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Author Topic: Badly Tooled Coins Here  (Read 139405 times)

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Offline curtislclay

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Re: Badly Tooled Coins Here
« Reply #50 on: October 07, 2009, 01:37:58 pm »
I agree with Stefan and Andreas in seeing no tooling. I think the dies were worn, which explains the lack of sharpness of the legends on both sides.
Curtis Clay

Offline Optimo Principi

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Re: Badly Tooled Coins Here
« Reply #51 on: October 09, 2009, 08:38:51 am »
Thanks for all the examples guys, really helping me learn about Tooling/smoothing and how to spot it.

This might be a silly question but...do people ever tool or smooth silver coins? Or is that not done? Just that all the examples shown are bronzes.

Offline areich

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Re: Badly Tooled Coins Here
« Reply #52 on: October 09, 2009, 09:00:09 am »
It's really hard to do it with silver and it's more noticeable.
It is more often done with gold, there are some seller (known dealers among them) who 'repair'
cracks, test cuts etc. and after polishing it's hard to spot. This is usually only spotted, because these records
are online. Of course if you restrict access to this data to dealers...  ::)
Andreas Reich

Ghengis_Jon

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Re: Badly Tooled Coins Here
« Reply #53 on: October 09, 2009, 01:02:22 pm »
Seller reports significant tooling on obverse.

Ghengis_Jon

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Badly Tooled Coins Here
« Reply #54 on: April 07, 2010, 12:21:25 pm »
Lip gloss, eye liner, and mascara.  :)


Ghengis_Jon

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Re: Badly Tooled Coins Here
« Reply #55 on: April 09, 2010, 02:49:48 pm »
These probably can't be labelled "Badly Tooled", but the seller reports all 4 examples have been tooled.


Offline Laetitia

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Re: Badly Tooled Coins Here
« Reply #56 on: April 19, 2010, 10:56:41 am »
This is currently for sale on a certain auction site.

Offline Marcantica

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Re: Badly Tooled Coins Here
« Reply #57 on: April 19, 2010, 11:52:10 am »
More and more such badly tooled large bronzes (Sestertii, Dupondii and Asses) can be found in European coin shows.
Most of these dealers come from Ex-Yugoslavia but live in Western Europe and bring these badly tooled and repatinated bronzes to sell them here.
Be aware of large amount of these large bronzes all with the same patinas, very nice obverses, although the reverse is sometimes difficult to make out; almost caricatural portraits and substantial price reductions from the dealer, without being asked to give any reduction!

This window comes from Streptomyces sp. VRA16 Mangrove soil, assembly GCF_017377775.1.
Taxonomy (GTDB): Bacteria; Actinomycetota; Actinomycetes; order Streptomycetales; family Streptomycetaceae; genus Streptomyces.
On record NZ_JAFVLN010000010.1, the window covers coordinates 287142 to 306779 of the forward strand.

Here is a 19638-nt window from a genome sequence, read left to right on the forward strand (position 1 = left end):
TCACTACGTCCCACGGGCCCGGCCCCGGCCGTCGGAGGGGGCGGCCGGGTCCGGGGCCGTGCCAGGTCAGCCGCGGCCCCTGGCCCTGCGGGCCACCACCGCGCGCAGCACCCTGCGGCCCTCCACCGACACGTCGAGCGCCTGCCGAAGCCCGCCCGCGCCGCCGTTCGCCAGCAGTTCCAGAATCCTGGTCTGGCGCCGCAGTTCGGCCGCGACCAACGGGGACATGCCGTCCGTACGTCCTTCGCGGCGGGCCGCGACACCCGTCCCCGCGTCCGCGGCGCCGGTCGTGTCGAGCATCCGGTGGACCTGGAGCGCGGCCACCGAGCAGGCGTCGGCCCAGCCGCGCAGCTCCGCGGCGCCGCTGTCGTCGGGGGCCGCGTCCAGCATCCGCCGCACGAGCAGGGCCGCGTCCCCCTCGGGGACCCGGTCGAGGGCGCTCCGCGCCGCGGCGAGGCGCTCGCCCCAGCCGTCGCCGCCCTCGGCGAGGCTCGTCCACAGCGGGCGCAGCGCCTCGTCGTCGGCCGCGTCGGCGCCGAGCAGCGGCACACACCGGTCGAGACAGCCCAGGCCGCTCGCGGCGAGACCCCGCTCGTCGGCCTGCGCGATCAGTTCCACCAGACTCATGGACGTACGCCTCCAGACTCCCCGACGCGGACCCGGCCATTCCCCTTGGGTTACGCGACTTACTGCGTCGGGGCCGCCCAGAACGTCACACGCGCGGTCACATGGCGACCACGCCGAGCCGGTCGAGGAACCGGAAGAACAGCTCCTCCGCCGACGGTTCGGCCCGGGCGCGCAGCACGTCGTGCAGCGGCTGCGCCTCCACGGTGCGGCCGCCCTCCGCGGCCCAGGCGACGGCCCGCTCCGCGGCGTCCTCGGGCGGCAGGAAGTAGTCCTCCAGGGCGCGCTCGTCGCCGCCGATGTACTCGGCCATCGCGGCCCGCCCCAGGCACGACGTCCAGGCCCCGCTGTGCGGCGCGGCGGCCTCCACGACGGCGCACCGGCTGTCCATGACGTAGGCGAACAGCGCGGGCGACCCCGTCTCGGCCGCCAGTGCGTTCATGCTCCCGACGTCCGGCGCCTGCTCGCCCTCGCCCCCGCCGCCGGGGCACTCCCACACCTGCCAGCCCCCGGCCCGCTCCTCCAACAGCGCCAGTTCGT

These dealers also sell archaeological objects, also tooled, mixed with a lot of fake artefacts and coins (mostly denarii and sometimes Roman gold too)!
Best regards and be aware!
Marc,
Marcantica

Offline Optimo Principi

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Re: Badly Tooled Coins Here
« Reply #58 on: May 04, 2010, 02:46:02 pm »
A "Lightly Tooled" gem currently for sale from SJB Coins. Poor Hadrian, he doesn't deserve this..

Ghengis_Jon

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Badly Tooled Coins Here
« Reply #59 on: July 07, 2010, 08:49:41 am »
Bust's hair and the reverse.


Ghengis_Jon

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Badly Tooled Coins Here
« Reply #60 on: July 15, 2010, 07:14:09 am »
Ugh.

Offline Danny S. Jones

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Re: Badly Tooled Coins Here
« Reply #61 on: August 07, 2010, 11:54:38 am »
So whatcha think? Stunning artistry, no? I've got a proverbial dollar for anyone who can identify it too.  ;)
It was really easy, until I dropped it yesterday and the side broke off with the emperor's name.  Oops!

Oh well. 
Danny

Offline Danny S. Jones

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Re: Badly Tooled Coins Here
« Reply #62 on: August 10, 2010, 07:05:34 am »
Ok... here's a hint:

Ingredients:
1. Copper penny
2. Dremel with diamond bits
3. Black permanent marker
4. Candle
5. Too much time

Offline rover1.3

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Re: Badly Tooled Coins Here
« Reply #63 on: August 10, 2010, 07:08:17 am »
Excuse me..You mean you made this? Congratulations!!

Offline Danny S. Jones

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Re: Badly Tooled Coins Here
« Reply #64 on: August 10, 2010, 08:39:18 am »